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Misusing car parts for cleaner cooking

 
pollinator
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My riser currently splits into two with the bottom half going into the secondary combustion chamber, and the top half into my blind black oven.

However, until the burn is clean, I am contaminating the black oven .. with of course black soot.

I'm wondering if I can use a diesel truck catalytic converter to make sure all the soot burns before it enters the black oven to make it white!

This one has a diameter of 4", and i've found a wood stove catalytic converter that's a 6" diameter disc alone but it's twice the price.

Maybe it would throttle the gases going into my black oven too much.  I don't know.  Thoughts?
 
pollinator
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Location: Southern Arizona. Zone 8b
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I can't say for sure whether it will work or not, but my understanding is that "catalytic" converters are designed to burn specific substances.
Diesel converters are designed to work with oxygen, carbon monoxide, and unburned hydrocarbons.   I doubt it would work with creosote & soot, etc.  Or it might actually get really hot, possibly to unsafe levels.

Unless you can find an expert you trust, I would error on the side of caution and spend the extra money.
 
Graham Chiu
pollinator
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Just reading about the ones intended for cars and stoves and they appear to be ceramic honeycomb blocks coated with platinum (or palladium/rhodium).  Cars can also have a three stage converter that includes the catalyst to burn nitrogen products.  The ones designed for diesel engines don't process nitrogen products.

So, unless I'm missing something, it should work .. as long as the ceramic block is not exposed to direct flame which can crack the thing.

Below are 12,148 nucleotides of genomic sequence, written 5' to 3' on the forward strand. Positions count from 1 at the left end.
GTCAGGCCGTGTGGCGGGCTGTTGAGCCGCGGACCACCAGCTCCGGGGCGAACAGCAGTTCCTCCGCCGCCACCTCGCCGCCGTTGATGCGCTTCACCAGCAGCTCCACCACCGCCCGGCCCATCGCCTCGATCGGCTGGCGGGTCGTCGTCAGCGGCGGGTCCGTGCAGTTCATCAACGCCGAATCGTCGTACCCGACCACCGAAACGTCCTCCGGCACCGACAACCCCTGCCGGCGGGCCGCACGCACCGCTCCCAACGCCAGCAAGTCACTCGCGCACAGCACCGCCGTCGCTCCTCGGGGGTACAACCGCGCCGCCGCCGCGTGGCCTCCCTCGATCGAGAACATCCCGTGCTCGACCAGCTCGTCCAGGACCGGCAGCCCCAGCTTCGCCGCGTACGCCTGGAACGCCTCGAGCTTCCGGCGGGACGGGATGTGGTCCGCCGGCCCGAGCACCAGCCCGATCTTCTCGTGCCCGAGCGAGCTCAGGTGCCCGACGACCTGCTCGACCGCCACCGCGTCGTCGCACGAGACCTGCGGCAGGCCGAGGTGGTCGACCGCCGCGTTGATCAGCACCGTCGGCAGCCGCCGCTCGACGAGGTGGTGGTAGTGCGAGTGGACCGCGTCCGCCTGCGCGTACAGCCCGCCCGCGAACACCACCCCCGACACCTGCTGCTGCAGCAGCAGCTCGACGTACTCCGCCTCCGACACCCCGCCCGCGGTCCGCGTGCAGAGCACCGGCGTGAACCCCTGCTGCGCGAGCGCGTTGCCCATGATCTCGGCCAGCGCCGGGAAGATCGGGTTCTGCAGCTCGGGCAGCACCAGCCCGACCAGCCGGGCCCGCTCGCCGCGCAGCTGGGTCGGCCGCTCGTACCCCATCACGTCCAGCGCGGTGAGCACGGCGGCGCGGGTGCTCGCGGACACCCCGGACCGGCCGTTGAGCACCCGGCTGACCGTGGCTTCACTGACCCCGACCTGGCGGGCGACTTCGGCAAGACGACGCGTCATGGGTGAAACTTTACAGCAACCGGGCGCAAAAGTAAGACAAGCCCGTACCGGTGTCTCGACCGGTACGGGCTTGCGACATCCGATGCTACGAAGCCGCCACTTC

pollinator
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I don't know if soot would be volatile enough on its own to burn and break down in a catalytic... Not sure if you wouldn't have to add in some preheated oxygen as well. In car exhaust plenty of oxygens and volatile molecules to use. soot... Simple carbon. All the ceramic cataleptics I've seen in wood stoves use secondary air. Just musings on my part No proof. Similar to charcoal gasification though.
Cheers,  David
 
Graham Chiu
pollinator
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This article from Mother Earth on a DIY catalytic converter retrofit says that on advice from Corning, and examination of the oxygen levels in the three stoves they tested, that they didn't need secondary air.

Perhaps they filter out soot in diesel engines using a particulate filter so that they don't reach the catalytic converter.
 
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Would a valve blocking the gas entry to the oven work? Sounds less expensive and more reliable to me …
 
Graham Chiu
pollinator
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A valve would diminish the heat to the stove which might be useful if I want to cut heat when it's too hot. So I've been considering adding such a baffle.

I've found a cheaper converter, 6" diameter and designed for wood stoves. Only USD124 on Amazon.  I think I'll scour the car salvage yards first to see if I can get one cheap enough to see if it actually works. I don't want to crack a new one!
 
Graham Chiu
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Another advantage that these things are supposed to have is increased efficiency. If the smoke hits the cat at the right temperature range it burns so the stove gets hotter than before.
 
gardener
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Graham Chiu
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No.  I learned that catalytic converters combust things at lower temperatures. But an unwanted side effect is the generation of dioxins and furans etc. because of the temperature range they are used in.
 
gardener
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My take is that the simplest *and* most effective arrangement in the given situation would be to install a damper that closes off circulation to the black oven until full combustion is established (which should only be a few minutes in a well insulated core). Then let the clean hot exhaust flow into the oven.
 
Graham Chiu
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But then you lose all the pre-heating of the oven as you're getting the fire up to steam.
 
Glenn Herbert
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I suppose it depends on your particular timetable... If it usually takes 15 minutes to get the oven up to usable temperature, then 10 minutes lost while the fire is getting established would be relatively a lot. If it takes a half hour to get the oven going and your combustion is strong and clean in 5 minutes, that would be rather negligible.

Rather by definition, it would be the period when the fire is weakest and coolest that it would be dirty and shut off from the oven.
 
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